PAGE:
Harvard, Yale Investigated for Undisclosed Foreign Funding
Harvard, Yale Investigated for Undisclosed Foreign Funding

Harvard, Yale Investigated for Undisclosed Foreign Funding

The US Department of Education is looking into allegations that the institutions failed to report hundreds of millions of dollars in gifts from other countries.

Catherine Offord
Catherine Offord

Catherine is a senior editor at The Scientist.

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Feb 13, 2020


The US Department of Education is investigating Harvard and Yale Universities for allegedly failing to disclose funds from other nations, according to an statement released yesterday (February 12). First reported by the Wall Street Journal on Wednesday, the investigations are the latest in a series of efforts by the department to crack down on foreign influence in US institutions.

“This is about transparency,” US Education Secretary Betsy DeVos says in the statement. “If colleges and universities are accepting foreign money and gifts, their students, donors, and taxpayers deserve to know how much and from whom. . . . Unfortunately, the more we dig, the more we find that too many are underreporting or not reporting at all.”

See “Opinion: Disclosures Scientists Must Make of Foreign Ties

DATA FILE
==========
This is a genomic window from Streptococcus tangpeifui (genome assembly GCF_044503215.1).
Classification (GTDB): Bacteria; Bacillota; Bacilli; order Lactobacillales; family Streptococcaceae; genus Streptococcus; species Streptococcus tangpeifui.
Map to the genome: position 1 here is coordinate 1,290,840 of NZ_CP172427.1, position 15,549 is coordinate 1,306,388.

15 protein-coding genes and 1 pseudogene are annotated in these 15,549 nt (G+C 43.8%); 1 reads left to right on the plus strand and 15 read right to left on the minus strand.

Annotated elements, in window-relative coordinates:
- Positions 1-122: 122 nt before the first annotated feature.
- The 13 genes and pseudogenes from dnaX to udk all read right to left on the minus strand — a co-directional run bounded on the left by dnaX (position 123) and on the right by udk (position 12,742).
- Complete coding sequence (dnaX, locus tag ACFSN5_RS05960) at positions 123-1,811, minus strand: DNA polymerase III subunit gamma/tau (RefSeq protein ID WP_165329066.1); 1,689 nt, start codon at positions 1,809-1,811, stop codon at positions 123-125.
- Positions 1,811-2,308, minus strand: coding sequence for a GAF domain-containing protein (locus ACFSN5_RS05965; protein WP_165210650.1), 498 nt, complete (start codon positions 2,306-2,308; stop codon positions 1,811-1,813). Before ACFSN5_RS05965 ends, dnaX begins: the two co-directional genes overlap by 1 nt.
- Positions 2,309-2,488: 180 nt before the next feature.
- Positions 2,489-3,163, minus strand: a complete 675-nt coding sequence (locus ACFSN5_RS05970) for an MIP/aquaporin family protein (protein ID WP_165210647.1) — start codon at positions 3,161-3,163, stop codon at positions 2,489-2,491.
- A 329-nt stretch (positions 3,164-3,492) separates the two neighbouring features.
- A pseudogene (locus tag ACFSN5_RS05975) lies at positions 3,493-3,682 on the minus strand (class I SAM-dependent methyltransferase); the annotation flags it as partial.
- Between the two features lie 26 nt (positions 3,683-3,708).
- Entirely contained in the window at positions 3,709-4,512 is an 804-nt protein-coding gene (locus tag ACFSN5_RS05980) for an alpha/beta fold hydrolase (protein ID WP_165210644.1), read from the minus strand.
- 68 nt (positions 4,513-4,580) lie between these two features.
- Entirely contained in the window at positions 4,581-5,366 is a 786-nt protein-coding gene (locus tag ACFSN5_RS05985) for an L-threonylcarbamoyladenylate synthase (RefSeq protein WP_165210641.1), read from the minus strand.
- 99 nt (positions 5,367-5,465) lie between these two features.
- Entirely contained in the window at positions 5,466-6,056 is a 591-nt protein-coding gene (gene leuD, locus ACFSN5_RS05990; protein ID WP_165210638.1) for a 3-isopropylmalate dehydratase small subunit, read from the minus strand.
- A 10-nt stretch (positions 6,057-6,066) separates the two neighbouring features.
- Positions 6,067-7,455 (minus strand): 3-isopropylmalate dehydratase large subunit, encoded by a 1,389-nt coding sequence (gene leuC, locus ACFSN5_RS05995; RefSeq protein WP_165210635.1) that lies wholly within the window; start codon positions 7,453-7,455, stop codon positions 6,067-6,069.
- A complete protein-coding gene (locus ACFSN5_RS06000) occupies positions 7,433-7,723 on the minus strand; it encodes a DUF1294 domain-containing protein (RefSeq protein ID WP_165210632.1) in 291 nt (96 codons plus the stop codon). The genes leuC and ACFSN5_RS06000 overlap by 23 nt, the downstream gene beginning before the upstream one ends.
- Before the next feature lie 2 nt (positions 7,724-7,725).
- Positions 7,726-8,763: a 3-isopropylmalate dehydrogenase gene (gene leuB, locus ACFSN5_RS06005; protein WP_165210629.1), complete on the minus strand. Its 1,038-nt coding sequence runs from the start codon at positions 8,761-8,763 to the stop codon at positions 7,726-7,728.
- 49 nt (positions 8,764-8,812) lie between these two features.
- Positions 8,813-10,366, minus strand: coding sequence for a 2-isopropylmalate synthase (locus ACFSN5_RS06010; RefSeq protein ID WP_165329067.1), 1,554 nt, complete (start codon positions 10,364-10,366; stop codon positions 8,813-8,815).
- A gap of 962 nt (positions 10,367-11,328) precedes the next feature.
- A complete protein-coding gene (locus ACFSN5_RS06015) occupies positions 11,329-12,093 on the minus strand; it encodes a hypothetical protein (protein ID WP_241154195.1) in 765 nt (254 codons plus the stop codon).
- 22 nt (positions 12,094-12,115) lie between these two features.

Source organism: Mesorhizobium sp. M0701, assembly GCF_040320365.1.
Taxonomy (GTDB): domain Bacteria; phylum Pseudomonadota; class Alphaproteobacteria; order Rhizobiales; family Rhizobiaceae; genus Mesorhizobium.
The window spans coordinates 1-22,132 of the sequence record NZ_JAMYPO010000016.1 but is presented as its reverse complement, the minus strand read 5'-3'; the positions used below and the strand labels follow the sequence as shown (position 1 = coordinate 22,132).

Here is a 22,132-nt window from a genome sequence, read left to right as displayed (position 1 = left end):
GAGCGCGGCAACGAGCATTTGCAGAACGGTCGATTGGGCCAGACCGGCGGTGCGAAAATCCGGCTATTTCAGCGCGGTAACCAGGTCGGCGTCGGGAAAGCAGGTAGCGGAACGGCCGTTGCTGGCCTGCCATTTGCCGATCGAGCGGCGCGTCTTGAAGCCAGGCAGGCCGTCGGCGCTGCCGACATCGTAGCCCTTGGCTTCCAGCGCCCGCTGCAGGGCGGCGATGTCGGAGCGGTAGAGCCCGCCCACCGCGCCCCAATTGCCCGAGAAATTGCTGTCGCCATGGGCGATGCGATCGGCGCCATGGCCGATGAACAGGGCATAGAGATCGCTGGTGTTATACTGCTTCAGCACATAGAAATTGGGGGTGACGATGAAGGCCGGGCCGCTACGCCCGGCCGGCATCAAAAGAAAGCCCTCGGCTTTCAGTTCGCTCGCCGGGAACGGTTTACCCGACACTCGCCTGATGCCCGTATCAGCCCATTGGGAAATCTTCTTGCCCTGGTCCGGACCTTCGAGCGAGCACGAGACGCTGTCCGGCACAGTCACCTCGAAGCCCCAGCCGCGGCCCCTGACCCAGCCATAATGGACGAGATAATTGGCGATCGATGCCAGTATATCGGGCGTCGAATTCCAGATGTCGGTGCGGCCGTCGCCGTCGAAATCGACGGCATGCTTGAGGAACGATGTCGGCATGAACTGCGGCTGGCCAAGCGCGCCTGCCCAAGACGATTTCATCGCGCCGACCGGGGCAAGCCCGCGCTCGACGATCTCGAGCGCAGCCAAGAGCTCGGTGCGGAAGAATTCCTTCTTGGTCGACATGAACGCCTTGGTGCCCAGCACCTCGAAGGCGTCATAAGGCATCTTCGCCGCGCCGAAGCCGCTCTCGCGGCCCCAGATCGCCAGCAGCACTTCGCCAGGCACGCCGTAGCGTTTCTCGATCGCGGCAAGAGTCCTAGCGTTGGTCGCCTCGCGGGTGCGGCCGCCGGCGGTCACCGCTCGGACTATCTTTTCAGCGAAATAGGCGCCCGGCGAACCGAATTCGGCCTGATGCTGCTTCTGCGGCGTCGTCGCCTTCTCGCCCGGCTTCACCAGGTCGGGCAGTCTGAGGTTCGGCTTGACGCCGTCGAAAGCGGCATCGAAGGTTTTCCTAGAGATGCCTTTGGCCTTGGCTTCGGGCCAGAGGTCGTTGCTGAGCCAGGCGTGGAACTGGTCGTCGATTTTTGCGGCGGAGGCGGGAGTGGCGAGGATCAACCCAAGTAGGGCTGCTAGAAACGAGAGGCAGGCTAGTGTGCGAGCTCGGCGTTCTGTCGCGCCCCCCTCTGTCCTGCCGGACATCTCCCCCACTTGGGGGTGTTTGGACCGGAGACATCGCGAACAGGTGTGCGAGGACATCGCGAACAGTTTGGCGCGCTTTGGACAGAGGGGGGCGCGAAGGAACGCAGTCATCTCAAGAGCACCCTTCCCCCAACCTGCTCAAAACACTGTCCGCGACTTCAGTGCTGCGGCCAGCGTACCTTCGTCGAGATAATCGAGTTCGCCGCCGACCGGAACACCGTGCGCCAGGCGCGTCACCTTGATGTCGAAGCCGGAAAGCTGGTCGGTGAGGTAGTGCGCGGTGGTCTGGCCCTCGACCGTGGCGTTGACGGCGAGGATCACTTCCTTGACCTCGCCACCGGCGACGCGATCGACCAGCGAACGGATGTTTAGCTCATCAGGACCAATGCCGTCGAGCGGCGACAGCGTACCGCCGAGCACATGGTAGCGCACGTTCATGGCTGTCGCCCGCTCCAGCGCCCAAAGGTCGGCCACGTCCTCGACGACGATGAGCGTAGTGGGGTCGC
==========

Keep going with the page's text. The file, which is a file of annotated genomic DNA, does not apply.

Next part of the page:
The news follows on the heels of investigations into six other universities, including Cornell and MIT, in an effort that the department says has already led to the reporting of $6.5 million in previously undisclosed funding since the beginning of last July. In those cases, the money came from Qatar, China, Saudi Arabia, and other countries.

Concerning the new investigations, the department says in the statement that “Yale University may have failed to report at least $375 million in foreign gifts and contracts,” while Harvard “may lack appropriate institutional controls over foreign money and has failed to report fully all foreign gifts and contracts as required by law.”

The statement also notes that Harvard’s Charles Lieber, chair of the university’s chemistry and chemical biology department, was recently arrested and charged with a criminal offense after he was accused of lying about his connections with, and funding from, the Chinese government.

See “Prominent Harvard Chemist Arrested for Concealing Ties to China

Spokespeople for Harvard and Yale say that the institutions are preparing responses to the Department of Education’s announcement, according to Inside Higher Ed.

Catherine Offord is an associate editor at The Scientist. Email her at cofford@the-scientist.com.